After the Civil War, agriculture began to rise as the primary occupation of the day as farmers switched to machine farming from hand labor. More crops could be harvested in less time. The number of farms in the U.S. tripled from 2 million to 6 million between 1860 and 1910, while the number of acres farmed increased from 160 million to 352 million (“Revolution in Agriculture,” n.d.). Young people worked in the fields along with their fathers on family land passed down to them. For these families, hard work, sense of community, commitment to family, and love of the land were reasons to remain in the small towns of their birth. However, this scenario is just a sweet memory for many as their rural way of life declines.

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When the smartest young people leave a small town, brain drain occurs. This is the departure of young people from rural areas to larger cities to attend college and improve their chances of a better life (Artz, 2003). They are the achievers, those who want more, make good grades, and are encouraged to become successful. Brain drain poses a serious threat to the social and economic vitality and sustainability of rural America and has helped hasten the decline of rural towns (Carr & Kefalas 2009). The opposite of achievers are the stayers who didn’t make good grades, had no interest in college, and come from struggling families. As a result, they stay in their small hometowns and work in low-income jobs like fast food, security, or manufacturing plans.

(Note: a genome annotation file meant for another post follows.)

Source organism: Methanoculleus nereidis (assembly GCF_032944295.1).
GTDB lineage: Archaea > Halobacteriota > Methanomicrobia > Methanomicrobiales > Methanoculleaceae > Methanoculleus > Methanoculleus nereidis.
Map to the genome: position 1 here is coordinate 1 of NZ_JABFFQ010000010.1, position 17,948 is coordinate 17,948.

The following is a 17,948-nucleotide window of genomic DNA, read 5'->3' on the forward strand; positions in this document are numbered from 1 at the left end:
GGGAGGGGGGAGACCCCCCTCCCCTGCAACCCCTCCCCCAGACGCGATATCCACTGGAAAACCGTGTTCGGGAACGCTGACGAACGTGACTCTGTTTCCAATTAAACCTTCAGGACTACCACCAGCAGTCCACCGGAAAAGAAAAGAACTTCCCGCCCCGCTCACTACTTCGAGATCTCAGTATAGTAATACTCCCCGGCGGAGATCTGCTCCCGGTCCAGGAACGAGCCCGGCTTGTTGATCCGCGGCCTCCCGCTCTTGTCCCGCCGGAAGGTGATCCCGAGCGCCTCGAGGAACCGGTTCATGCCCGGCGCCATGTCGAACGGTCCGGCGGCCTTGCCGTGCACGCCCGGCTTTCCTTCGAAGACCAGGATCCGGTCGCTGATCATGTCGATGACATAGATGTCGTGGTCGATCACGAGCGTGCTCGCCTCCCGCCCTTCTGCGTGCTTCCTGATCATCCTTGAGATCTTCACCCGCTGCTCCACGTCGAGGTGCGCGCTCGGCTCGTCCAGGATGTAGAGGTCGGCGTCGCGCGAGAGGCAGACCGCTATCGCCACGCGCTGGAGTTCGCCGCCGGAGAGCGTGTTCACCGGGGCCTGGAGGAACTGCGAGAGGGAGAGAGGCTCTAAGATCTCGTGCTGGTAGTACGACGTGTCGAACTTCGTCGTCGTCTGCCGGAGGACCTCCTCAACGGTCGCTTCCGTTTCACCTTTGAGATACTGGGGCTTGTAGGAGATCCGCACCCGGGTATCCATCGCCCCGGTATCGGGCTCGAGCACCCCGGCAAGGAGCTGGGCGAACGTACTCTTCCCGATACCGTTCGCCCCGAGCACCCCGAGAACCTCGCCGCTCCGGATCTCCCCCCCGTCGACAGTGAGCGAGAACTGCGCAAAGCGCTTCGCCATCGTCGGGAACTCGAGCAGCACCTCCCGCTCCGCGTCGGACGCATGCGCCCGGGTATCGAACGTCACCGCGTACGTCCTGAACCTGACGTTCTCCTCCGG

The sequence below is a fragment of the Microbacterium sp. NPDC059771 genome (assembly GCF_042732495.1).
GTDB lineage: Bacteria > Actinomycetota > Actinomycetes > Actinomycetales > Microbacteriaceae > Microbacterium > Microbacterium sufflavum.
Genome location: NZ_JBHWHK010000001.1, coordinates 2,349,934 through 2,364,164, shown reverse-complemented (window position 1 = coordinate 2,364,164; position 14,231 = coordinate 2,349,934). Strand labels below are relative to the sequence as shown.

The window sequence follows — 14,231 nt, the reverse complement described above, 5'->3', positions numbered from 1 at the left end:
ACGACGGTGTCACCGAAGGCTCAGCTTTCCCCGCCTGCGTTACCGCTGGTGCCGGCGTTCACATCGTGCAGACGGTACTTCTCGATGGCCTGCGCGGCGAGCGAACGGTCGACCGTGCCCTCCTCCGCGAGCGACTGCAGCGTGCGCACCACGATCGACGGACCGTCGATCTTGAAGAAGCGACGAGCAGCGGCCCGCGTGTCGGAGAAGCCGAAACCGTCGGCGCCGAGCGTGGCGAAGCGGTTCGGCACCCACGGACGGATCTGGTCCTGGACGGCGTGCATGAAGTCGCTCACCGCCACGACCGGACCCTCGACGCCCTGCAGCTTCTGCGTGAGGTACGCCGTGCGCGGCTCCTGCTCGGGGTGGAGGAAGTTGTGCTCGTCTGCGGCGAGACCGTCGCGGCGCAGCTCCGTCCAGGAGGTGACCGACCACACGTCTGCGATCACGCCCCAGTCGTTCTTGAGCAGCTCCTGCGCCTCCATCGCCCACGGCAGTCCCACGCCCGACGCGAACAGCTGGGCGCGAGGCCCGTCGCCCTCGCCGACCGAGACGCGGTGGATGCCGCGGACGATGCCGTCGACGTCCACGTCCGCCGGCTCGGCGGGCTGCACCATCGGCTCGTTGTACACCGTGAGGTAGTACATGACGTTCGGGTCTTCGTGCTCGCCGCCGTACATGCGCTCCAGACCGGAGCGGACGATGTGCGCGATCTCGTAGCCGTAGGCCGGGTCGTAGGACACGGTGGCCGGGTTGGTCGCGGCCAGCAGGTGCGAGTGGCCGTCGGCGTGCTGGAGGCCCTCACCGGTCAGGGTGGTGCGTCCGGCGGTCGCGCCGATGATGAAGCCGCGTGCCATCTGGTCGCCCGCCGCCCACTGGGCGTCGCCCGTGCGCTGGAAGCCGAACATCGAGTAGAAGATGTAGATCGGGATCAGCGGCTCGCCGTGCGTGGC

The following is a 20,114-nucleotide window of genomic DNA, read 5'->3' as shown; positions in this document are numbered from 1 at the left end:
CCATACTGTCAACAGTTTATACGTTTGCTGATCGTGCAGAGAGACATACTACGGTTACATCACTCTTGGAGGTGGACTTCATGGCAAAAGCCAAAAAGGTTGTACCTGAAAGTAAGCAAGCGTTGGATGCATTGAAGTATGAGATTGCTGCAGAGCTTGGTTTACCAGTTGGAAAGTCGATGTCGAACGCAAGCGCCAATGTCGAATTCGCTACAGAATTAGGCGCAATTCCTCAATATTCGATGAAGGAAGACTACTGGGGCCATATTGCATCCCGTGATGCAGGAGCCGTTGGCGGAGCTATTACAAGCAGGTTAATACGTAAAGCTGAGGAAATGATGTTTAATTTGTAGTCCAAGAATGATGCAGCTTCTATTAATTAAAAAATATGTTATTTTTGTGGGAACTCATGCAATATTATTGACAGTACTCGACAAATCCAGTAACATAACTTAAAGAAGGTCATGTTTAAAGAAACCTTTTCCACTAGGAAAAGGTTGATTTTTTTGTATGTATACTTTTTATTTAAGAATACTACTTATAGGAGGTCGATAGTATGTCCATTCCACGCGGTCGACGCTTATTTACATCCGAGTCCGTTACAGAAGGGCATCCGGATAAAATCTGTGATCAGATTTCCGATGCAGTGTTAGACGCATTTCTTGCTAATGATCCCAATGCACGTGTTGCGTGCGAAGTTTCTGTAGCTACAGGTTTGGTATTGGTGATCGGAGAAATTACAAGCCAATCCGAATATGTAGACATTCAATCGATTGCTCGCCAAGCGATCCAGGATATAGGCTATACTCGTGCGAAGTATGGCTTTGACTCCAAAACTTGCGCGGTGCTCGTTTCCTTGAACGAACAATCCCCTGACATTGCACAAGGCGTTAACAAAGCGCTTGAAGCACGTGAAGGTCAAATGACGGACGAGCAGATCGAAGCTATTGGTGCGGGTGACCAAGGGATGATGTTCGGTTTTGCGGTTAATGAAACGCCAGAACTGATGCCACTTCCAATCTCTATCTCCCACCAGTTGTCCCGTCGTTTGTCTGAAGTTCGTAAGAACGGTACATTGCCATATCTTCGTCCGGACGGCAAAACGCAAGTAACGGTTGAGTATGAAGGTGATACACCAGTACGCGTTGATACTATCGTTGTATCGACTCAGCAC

For these rural towns to survive, residents must think in new ways. They must invest in the young stayers with training in computer technology, health care, and retail. Rural towns should take advantage of federal funds to invest in green agriculture and energy (Carr & Kefalas, 2003). These rural communities should target the relocation of immigrant populations who will accept migrant work and whose children will fill up their schools. With targeted emphases on concerned revitalization, these small rural towns can be saved.

    References
  • Artz, G. (2003). Rural Brain Drain, Is it Reality? Retrieved from www.choicesmagazine.org/2003-4-03.htm
  • Carr, P. J., & Kefalas, M. J. (2009). Hollowing Out the Middle: The Rural Brain Drain and What It Means for America. Published by Beacon Press.
  • Revolution in Agriculture. U.S. Department of State. (n.d.). Retrieved from http://countrystudies.us/united-states/history-74.htm
  • Gillham, C. (2009). How to Reverse the Rural Brain Drain. Retrieved from http://www.newsweek.com/how-reverse-rural-brain-drain-81371